Album Description
Dream Theater has maintained a rare combination of stellar musicianship and unwavering passion for over a decade, selling millions of albums and filling concert venues worldwide. The band once again confirms its status as progressive hard rock's standard-bearers on their latest studio epic, Octavarium.

 

Out of Exile

CODE: B00097DX3U

Old price: $13.98

Discounted price: $13.28

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In what was widely predicted to be a short-lived supergroup/side-project, Audioslave has instead gratifyingly yielded a bonafide band. The follow-up to their promising, if not quite artistically congealed '02 debut finds singer/songwriter Chris Cornell contributing a slate of songs that would have done his former Soundgarden proud, while guitarist Tom Morello and his former Rage Against the Machine bandmates cast them in a focused rhythmic groove that suggests that the old school can still yield a timely lesson or two. Cornell's best songs may still lurk in the shadows (the funeral hypno-blues of "Heaven's Dead," the martial metal of antiwar opener "Your Time Has Come," "The Worm" as anthem for self-loathing), yet they're now brightened with such surprisingly sunny fare as "Dandelion," "Doesn't Remind Me"'s charged, existentialist daydream and even a hook-rich, dangerously optimistic back-to-the-future power ballad in "Be Yourself." Morello's work on the title track and elsewhere is a study in taste and less-is-more efficiency, a telling hint of how forcefully these iconic '90s stars have sublimated their egos as their new music has blossomed; who said there are no second acts in American (rock) lives? --Jerry McCulley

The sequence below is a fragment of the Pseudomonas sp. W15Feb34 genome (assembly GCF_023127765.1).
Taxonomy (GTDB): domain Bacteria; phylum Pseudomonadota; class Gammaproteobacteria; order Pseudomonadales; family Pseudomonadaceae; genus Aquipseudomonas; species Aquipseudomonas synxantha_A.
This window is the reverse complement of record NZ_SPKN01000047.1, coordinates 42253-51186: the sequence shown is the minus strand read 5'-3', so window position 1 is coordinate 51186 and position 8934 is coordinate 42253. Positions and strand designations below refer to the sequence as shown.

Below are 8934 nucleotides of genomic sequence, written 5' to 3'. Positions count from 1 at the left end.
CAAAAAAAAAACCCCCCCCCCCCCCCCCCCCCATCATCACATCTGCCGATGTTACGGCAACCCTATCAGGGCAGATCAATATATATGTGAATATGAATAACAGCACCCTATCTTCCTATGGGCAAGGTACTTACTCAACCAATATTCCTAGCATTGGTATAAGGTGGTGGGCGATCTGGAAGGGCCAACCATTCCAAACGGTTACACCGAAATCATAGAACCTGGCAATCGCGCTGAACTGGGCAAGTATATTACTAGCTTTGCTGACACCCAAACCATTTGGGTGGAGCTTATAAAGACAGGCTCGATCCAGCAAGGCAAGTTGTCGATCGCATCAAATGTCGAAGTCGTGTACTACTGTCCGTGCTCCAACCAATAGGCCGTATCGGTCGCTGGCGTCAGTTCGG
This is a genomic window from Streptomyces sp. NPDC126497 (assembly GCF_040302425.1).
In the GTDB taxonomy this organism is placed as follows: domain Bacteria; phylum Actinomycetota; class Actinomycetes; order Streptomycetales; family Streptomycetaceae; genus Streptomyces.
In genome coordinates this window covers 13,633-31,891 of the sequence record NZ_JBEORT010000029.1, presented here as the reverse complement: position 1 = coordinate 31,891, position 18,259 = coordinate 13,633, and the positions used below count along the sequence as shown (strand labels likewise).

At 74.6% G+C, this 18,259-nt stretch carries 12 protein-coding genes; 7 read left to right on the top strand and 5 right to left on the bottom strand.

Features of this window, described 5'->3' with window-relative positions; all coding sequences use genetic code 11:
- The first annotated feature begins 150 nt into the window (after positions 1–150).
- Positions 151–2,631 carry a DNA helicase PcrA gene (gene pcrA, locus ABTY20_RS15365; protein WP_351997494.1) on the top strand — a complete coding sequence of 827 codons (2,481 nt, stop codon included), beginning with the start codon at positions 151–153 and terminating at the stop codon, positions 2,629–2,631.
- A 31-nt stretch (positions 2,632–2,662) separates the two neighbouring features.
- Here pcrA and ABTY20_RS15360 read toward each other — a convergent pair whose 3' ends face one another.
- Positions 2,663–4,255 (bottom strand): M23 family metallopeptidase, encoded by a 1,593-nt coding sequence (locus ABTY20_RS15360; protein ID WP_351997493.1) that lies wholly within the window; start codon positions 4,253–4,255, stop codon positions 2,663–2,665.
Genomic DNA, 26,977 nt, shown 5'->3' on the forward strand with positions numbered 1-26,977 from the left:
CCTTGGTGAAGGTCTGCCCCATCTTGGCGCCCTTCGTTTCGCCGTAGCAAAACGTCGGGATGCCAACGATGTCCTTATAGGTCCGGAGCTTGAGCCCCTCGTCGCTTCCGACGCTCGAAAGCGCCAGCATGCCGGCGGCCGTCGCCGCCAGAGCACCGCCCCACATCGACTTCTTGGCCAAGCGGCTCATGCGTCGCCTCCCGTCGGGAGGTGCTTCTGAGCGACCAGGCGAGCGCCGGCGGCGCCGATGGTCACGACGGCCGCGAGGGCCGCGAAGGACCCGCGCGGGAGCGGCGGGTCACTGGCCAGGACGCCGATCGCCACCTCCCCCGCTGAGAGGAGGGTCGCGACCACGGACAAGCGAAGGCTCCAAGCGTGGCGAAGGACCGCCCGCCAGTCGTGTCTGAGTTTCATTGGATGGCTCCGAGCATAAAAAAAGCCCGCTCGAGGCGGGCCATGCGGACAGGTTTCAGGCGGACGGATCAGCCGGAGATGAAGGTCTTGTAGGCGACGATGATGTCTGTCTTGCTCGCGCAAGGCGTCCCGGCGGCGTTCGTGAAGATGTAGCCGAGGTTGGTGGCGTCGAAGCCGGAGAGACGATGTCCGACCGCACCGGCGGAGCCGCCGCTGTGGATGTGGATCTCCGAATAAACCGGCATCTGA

With Teeth

CODE: B000929AJQ

Price : $13.98

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Trent Reznor has always been a one-trick-pony, but it's a damn good trick: sunny melodies filtered through ferocious electronics. Unfortunately, the trick's impact was often watered down by a tendency toward petulance and self-absorption. Still, almost six years after NIN's last release, The Fragile, the trick itself has lost none of its Teen-Beat-from-hell appeal. With Teeth blisters from the start with "All the Love in the World," and tracks like "The Collector" take full advantage of Dave Grohl's sledgehammer drumming. Reznor stretches occasionally, trying out different tactics, from crunchy, overtly commercial rave-ups ("The Hand That Feeds") to borderline New Wave ("Only"). But Teeth isn't about stretching. It's about doing the same trick, only better, with less clutter and more bite. By neatly distilling the sparseness of Pretty Hate Machine with Downward Sprial-style density, it ends up being the most focused record in the NIN catalog. –Matthew Cooke